But His godly principles roused their anger. Often for refusing to join in some forbidden act, He was called a coward. Often He was sneered at, as being altogether too particular about little things. To all this His answer was: “It is written.” “The fear of the Lord, that is wisdom; and to depart from evil is understanding.” Job 28:28. To love evil is to love death, for “the wages of sin is death.” Romans 6:23. { SJ 39.3} 

 

  If Brother G had received the light that the Lord sent him months ago and had frankly conversed with his wife, if both had broken their hard hearts before the Lord, how different would be their present state. They both slighted the words of reproof and entreaty of the Spirit of God, and did not reform their lives. But closing their eyes to the light God had sent them did not make one of their faults less grievous in the sight of God nor lessen their accountability. They have hated the reproof which the Lord in pitying tenderness gave them. Brother G has naturally a kind and tender heart, but it is crusted over with self-love, vanity, and evil surmising. His heart is not callous, but he lacks moral power. He is a coward as soon as the necessity of self-denial and self-sacrifice is brought before him, for he loves himself. To control self, to put a watch upon his words, to acknowledge that he has done wrong or spoken wrongly, is a cross which he feels is too humiliating to lift; and yet if he is ever saved this cross must be lifted. { 4T 242.2} 

 

Jesus had said many things concerning the hour of trial that was to come upon his disciples when he should be made the object of mockery and reproach. He had told them, “All ye shall be offended because of me.” But the disciples could not believe that they would manifest such unfaithfulness, and Peter especially had assured the Master that he would never leave him, but would be true to him even if it should lead him to prison and to death. When Jesus was actually in the hands of the armed men, where were the boastful disciples?—They had fled. Even Peter was in the rear, far from his suffering Lord. When the cruel trial began in the judgment hall, had Jesus a defender in the ardent Peter? Was he then by the side of his deserted Lord?—No, but with those who were mocking and reviling. It is true that Peter had a deep interest in the trial, and he did desire to be at the side of his Lord; but he could not endure the scorn, the reproach, that would fall upon him if he should take his place as a disciple of Christ. When one of the women of the palace said to Peter, “Thou also wast with Jesus of Galilee,” he denied before all the company, saying, “I know not what thou sayest.” He who had made so confident a statement of his fidelity to Christ, now denied his Lord at the question of a maid in the palace. Did he now move nearer to his Lord?—No, he pushed his way out to the porch, seeking to escape the prying eyes of the enemies of his Lord; but again he was recognized, and another said to him, “This fellow was also with Jesus of Nazareth.” And again he denied with an oath, “I do not know the man.” Peter was irritated that he could not find an escape from the eyes of his enemies; he returned again to the hall, where he could better view the trial, but he stood among the mockers and revilers of Christ, and the third time he was recognized, and they said to him, “Surely thou also art one of them; for thy speech betrayeth thee.” Peter had been ready to take up arms in defense of Christ, but to acknowledge the Lord when he was the object of scorn and derision, was more than he had courage to do. He was a moral coward, and with curses and oaths he denied that he knew his Master. { RH April 7, 1891, par. 7 }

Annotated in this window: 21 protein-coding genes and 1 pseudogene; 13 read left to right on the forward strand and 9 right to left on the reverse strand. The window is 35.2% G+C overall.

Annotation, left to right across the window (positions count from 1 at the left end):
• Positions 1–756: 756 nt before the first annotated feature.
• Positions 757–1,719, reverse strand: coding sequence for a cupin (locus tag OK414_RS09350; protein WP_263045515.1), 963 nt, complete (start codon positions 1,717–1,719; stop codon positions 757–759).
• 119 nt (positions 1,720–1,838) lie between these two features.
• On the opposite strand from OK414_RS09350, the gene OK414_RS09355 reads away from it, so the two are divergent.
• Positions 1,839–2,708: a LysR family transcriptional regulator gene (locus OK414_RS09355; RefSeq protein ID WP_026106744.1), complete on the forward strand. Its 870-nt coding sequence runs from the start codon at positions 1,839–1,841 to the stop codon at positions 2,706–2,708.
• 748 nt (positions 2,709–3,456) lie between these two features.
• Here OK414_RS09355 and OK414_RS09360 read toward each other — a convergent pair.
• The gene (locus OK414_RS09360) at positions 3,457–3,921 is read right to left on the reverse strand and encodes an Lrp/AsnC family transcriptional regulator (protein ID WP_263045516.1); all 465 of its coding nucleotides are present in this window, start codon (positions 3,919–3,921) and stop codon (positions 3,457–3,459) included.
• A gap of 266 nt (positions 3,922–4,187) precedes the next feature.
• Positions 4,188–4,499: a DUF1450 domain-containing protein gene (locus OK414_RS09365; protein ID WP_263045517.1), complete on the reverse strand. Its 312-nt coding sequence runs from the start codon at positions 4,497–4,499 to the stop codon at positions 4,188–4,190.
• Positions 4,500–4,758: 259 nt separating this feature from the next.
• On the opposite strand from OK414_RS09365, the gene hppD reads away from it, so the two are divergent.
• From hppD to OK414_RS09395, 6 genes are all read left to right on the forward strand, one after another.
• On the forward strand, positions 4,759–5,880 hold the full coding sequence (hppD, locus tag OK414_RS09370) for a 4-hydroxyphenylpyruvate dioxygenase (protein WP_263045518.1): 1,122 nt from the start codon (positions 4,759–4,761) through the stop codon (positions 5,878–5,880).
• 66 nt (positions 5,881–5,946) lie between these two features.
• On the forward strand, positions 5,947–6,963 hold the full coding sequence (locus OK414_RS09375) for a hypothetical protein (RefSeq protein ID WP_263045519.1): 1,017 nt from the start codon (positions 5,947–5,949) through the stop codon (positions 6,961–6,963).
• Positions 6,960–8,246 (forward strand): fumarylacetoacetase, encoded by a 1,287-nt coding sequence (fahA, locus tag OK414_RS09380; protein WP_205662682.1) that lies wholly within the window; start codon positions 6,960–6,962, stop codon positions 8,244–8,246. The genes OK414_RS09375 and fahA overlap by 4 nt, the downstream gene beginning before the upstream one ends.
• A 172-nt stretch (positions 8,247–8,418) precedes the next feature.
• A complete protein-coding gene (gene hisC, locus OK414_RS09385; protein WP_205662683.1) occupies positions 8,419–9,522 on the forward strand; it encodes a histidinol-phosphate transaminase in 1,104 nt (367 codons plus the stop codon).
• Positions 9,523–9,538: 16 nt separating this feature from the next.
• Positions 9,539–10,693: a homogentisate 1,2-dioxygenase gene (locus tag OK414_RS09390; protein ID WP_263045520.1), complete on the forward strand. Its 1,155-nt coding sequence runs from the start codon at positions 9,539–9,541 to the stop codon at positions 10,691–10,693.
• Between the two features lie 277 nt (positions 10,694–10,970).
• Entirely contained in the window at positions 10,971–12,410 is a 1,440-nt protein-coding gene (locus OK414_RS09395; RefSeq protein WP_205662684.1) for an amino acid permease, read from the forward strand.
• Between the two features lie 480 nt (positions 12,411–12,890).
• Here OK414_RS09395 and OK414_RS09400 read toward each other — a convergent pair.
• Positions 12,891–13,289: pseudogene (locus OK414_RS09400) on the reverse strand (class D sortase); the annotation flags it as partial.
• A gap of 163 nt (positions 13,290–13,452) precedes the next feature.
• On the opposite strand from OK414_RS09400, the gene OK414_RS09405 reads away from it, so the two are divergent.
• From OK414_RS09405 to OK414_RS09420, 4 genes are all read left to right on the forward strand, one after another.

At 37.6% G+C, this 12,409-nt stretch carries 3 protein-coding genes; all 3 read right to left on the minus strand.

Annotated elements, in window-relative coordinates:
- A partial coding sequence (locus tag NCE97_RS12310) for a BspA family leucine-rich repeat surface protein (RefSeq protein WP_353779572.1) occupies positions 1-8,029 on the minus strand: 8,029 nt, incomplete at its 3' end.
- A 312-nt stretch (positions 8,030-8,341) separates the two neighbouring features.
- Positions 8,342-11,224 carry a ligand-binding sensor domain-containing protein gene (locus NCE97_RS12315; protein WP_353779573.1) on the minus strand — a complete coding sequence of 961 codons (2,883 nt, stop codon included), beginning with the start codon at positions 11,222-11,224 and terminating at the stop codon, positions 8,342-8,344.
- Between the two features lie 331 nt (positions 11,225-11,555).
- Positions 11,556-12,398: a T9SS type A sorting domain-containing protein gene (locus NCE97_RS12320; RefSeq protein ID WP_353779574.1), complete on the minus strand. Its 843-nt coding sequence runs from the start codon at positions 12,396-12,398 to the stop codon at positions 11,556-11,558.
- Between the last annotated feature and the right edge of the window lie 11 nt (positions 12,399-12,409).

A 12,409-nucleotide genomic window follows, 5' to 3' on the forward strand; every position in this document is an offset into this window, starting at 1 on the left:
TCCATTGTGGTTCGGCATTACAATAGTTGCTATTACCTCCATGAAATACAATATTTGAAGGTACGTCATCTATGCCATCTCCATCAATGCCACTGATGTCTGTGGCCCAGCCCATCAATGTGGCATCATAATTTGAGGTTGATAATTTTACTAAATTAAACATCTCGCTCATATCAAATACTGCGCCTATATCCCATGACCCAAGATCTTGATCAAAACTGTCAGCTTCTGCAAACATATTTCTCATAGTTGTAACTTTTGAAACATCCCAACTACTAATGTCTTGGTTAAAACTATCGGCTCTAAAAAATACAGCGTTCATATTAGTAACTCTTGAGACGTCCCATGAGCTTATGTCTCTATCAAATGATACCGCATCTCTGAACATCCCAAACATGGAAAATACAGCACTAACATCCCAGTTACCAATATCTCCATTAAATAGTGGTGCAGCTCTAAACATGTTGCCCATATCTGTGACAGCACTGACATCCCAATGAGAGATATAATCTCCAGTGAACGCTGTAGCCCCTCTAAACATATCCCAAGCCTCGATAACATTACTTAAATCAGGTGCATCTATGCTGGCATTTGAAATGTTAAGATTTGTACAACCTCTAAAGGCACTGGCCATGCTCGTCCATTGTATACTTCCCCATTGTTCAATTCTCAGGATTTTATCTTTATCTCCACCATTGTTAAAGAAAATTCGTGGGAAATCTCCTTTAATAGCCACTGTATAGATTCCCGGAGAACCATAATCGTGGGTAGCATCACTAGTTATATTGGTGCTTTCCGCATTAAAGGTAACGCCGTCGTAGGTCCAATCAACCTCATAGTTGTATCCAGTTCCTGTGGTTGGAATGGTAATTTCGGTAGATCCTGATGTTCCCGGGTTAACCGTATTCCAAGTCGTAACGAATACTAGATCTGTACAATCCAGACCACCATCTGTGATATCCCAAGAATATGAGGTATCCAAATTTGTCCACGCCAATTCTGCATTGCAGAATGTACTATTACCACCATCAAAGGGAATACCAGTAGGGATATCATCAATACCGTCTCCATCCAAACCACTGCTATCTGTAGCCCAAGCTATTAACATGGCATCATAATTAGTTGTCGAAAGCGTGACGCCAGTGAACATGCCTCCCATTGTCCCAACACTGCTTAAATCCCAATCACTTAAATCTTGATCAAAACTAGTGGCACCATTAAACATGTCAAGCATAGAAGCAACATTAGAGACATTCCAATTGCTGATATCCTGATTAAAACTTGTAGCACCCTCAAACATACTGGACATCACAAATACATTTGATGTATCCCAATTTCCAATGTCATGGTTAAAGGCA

The influence of the world did not prevail with Peter. He was converted, and after the resurrection of Christ, he was endowed with the Holy Spirit, and then with boldness charged the rulers with their guilt in putting Christ to death. He said, “Ye denied the Holy One and the Just, and desired a murderer to be granted unto you; and killed the Prince of life.” After his conversion, Peter showed that he was an entirely changed man. He was not the self-confident, boasting Peter that he had been before his conversion. And when the enemies of Christ threatened him, and charged him that he should not teach any more in the name of Jesus, and bring this man’s blood upon them, their threatening did not intimidate the servant of Christ. He did not turn coward, but with the other apostles proclaimed the name of Christ until they were all shut up in prison. But the angel of the Lord by night opened the prison doors, and brought them forth, and said, “Go, stand and speak in the temple to the people all the words of this life.” The command of the angel was opposed to the command of the authorities, and which should they obey? “Then Peter and the other apostles answered and said, We ought to obey God rather than men. The God of our fathers raised up Jesus, whom ye slew and hanged on a tree. Him hath God exalted with his right hand to be a Prince and a Saviour, for to give repentance to Israel, and forgiveness of sins. And we are his witnesses of these things; and so is also the Holy Ghost, whom God hath given to them that obey him. When they heard that, they were cut to the heart, and took counsel to slay them. Then stood there up one in the council, a Pharisee, named Gamaliel, a doctor of the law, had in reputation among all the people, and commanded to put the apostles forth a little space; and said unto them, ... Refrain from these men, and let them alone; for if this counsel or this work be of men, it will come to naught; but if it be of God, ye cannot overthrow it; lest haply ye be found even to fight against God.” { RH February 26, 1895, par. 7 }